At NYU Press, we find that NetGalley exposure plays an extremely important role in elevating the titles that we believe have potential for a more general readership. These are also titles that we want on librarians’ and booksellers’ radar as soon as possible.  We pay close attention to early feedback from users as it helps us position our books in the marketplace.

We knew in the early stages of planning for The Trans Generation that NetGalley would play pivotal role in its success. Last year, we had a separate book dealing with issues affecting the transgender community that was hugely popular with NetGalley readers, so we knew that there was a strong interest in the topic. As soon as we were ready to make ARCs, which for us is about 4-5 months ahead of publication, we posted the materials to NetGalley. We were able to use the widget in our ARC follow up and also email reviewers that we work with who primarily use digital galleys. The book’s publication month was during Pride month, so we also wanted to do a push with readers during that time.

Tell us a little about the various communities you focused on to promote The Trans Generation.

Outside of the academic community, we definitely wanted parents and caregivers of trans or gender fluid children to be made aware of Ann’s work. The book also has important information that can help teachers, social workers, community organizers, LGBTQ activists, even lawyers and medical providers.

With so much interest from a wide variety of readers, how did you use NetGalley to access these different readers?

Our previous success with Beyond Trans by Heath Fogg Davis helped inform who in the NetGalley community might be interested in The Trans Generation, so we targeted those same users. We were thrilled by the response from parents, many of whom I think were drawn to our book because of the title and cover. We also made mention of the author’s deep involvement with the trans community in our marketing copy to highlight that they are more than just an academic researching this area. Ann is deeply committed to the improving the lives of anyone who identifies as trans.

In what ways were these specific communities important to the success of the book?

Many of the reviews left on Goodreads, NetGalley, and Amazon were from parents or general readers interested in learning more about the trans community. It was fascinating to read that they learned so much from Ann’s work and that they would recommend the book to friends, their local libraries, and community outreach groups. We are thrilled that the book carries a 4.3-star rating on both Goodreads and Amazon, which we believe has helped in the book’s success.

What about the trade community on NetGalley? Were Reviewers, Librarians, Booksellers, Educators or book-trade media especially important to you? Why, and how did you go about reaching them?

The trade community is very important to us. Though we are an academic press, the titles we choose for NetGalley are accessibly-written on topics that appeal to a broad readership. We have cultivated an extensive list of auto-approved librarians and media that regularly check on our listings. We also notify users when we have a book they may be interested in because of their previous activity.  When we see that a user posted a review to a blog or website, we make sure to tweet out the link.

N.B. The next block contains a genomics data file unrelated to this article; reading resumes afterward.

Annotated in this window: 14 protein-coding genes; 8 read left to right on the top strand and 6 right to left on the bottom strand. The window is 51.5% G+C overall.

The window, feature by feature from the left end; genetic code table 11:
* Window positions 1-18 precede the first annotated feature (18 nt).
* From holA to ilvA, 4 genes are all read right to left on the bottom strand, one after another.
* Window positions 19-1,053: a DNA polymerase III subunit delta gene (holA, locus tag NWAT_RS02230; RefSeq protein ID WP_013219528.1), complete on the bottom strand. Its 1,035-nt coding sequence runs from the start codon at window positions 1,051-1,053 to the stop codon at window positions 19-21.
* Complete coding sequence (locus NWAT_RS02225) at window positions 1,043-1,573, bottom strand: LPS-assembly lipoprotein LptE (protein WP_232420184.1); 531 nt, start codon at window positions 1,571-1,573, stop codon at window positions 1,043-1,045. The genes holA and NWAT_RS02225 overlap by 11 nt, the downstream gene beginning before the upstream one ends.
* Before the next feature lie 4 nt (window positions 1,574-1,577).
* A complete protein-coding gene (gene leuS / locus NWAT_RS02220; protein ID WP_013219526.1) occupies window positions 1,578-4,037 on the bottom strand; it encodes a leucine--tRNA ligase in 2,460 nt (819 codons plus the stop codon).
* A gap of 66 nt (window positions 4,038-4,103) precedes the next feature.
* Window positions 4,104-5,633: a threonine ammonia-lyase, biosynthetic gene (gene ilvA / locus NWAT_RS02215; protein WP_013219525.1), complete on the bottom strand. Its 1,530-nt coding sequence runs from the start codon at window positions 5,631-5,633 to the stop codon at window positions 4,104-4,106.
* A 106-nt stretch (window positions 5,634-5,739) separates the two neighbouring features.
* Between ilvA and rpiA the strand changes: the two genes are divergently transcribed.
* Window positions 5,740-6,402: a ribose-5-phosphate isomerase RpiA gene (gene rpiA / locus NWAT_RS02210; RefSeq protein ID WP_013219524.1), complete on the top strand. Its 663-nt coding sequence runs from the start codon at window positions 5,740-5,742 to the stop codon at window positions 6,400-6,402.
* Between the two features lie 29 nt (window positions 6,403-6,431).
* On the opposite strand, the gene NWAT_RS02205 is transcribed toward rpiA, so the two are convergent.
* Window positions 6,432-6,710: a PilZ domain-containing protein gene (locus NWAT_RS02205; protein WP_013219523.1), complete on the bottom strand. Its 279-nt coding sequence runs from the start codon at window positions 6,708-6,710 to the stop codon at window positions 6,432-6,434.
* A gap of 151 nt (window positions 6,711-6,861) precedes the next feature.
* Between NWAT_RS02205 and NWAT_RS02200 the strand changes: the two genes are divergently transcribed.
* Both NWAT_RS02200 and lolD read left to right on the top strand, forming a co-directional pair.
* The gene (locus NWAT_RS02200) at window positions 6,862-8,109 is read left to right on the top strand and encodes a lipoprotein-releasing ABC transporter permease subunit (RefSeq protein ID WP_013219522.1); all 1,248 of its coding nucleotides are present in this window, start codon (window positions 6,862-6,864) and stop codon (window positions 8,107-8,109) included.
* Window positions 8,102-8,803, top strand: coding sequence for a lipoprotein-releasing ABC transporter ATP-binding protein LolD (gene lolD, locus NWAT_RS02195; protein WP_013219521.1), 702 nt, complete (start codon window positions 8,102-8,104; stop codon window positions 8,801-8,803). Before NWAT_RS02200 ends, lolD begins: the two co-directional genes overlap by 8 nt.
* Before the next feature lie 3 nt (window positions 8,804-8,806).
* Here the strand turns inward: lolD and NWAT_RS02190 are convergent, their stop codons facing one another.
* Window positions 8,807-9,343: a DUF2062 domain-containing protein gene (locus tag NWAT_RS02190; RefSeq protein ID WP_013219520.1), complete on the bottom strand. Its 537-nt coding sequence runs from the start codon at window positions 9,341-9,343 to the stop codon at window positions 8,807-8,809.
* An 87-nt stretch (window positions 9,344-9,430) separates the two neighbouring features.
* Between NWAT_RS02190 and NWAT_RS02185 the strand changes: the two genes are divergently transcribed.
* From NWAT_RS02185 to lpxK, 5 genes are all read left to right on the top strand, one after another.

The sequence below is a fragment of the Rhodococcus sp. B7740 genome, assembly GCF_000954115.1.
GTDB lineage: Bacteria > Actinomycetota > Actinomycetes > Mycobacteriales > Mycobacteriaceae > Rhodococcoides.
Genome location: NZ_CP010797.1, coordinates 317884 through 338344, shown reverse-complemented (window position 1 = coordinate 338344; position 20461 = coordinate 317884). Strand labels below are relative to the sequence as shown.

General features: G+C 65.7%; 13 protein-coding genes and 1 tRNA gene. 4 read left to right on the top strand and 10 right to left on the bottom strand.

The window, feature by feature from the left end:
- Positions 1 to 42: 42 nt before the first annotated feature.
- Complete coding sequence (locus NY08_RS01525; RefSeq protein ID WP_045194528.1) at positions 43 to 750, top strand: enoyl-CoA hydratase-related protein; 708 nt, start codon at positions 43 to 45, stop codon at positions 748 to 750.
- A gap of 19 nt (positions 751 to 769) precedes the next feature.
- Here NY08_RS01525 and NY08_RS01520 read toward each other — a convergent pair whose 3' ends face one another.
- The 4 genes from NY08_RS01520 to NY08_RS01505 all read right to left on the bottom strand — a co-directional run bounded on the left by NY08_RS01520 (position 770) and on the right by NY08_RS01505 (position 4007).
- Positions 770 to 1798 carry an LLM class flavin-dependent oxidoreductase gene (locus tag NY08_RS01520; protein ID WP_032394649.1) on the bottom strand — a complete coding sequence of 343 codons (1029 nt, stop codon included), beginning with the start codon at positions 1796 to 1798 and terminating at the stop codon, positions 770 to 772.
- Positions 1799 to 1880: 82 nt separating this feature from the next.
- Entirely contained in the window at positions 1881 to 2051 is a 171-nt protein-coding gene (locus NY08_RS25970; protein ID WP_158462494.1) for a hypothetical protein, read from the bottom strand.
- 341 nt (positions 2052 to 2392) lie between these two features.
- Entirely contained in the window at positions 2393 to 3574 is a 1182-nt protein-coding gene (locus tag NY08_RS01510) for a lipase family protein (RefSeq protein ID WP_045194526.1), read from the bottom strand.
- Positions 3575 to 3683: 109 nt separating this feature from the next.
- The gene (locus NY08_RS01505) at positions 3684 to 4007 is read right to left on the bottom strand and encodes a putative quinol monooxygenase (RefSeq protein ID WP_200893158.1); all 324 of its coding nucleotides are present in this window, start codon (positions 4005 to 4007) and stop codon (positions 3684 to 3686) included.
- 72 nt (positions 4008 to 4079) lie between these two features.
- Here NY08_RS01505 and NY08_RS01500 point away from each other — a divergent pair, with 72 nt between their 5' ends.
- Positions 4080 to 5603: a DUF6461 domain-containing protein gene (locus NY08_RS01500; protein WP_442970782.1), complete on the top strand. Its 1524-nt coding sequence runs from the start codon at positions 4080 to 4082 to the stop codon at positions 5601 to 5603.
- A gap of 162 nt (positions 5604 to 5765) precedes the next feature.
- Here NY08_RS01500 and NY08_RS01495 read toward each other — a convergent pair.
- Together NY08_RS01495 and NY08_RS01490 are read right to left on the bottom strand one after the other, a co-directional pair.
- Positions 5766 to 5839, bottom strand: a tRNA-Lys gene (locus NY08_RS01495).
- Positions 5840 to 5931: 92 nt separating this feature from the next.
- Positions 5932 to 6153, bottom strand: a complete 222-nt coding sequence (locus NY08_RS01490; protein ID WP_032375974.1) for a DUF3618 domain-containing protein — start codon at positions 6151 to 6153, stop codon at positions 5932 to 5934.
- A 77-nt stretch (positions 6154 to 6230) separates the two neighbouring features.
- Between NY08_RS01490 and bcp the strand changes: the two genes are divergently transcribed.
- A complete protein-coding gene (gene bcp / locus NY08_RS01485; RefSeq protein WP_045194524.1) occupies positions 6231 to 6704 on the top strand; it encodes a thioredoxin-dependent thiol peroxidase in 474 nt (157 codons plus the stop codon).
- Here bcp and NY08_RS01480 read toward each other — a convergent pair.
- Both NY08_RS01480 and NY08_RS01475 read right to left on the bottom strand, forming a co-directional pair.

How did you optimize your Title Details page to drive requests and reviews for your book?

For this, we made sure to add all the excellent advanced coverage the book received in the “Advance Praise” section. We find that endorsements from library pre-publications and other long lead media appeal more to general readers than praise from academics and scholars. We also added to the title page all the amazing reviews users submitted.

Which NetGalley marketing tools did you take advantage of? How and when did you use them to increase interest?

NetGalley offers some excellent marketing opportunities that I take advantage of whenever they fit with our titles. For The Trans Generation, we nominated it to appear in the “Featured on NetGalley” promotion that coincided with “GLBT Book Month,” which was a perfect and timely tie in.  We definitely saw an uptick of requests once that ran.

How did you engage with members who requested access? How did this fit into your overall timeline for marketing and/or publicity?

We create a personalized approval email for each title that encourages members to leave reviews on sites such as Goodreads, Amazon, B&N.com and their independent bookstores’ website. We rely on their positive feedback on these platforms to boost our titles’ visibility.  For The Trans Generation, we did a promo push to celebrate both pub and Pride month with all members who requested access. This was a follow up email that encouraged members, if they hadn’t already, to please leave a review of the book as a way to celebrate Pride. We did see an increase in engagement after we sent that campaign.

How has NetGalley been incorporated into your post-pub strategy?

For our more popular titles, like The Trans Generation, we often leave them up for a few months after pub. We definitely want to leave enough time for users to leave reviews with Amazon.  National and local review coverage plus radio interviews often provoke members to look up a book and it’s important to us that everyone who is interested in our titles have an opportunity to download them. We also will use the widget in course adoption campaigns that may go out after the pub date.

What are your top tips for academic publishers and nonfiction publishers listing titles on NetGalley?

  • For academic publishers, try to post titles that are accessibly-written and would appeal to a general reader. This definitely helps with relationship building.
  • Take advantage of the NetGalley marketing programs.  They do an excellent job making readers aware of books they might be interested in.  It’s a great way to boost your visibility on the platform and gain some new readers.
  • NetGalley is a process.  The more you take the time to engage with users, the stronger your following becomes.

Betsy Steve is the Publicity Manager at NYU Press.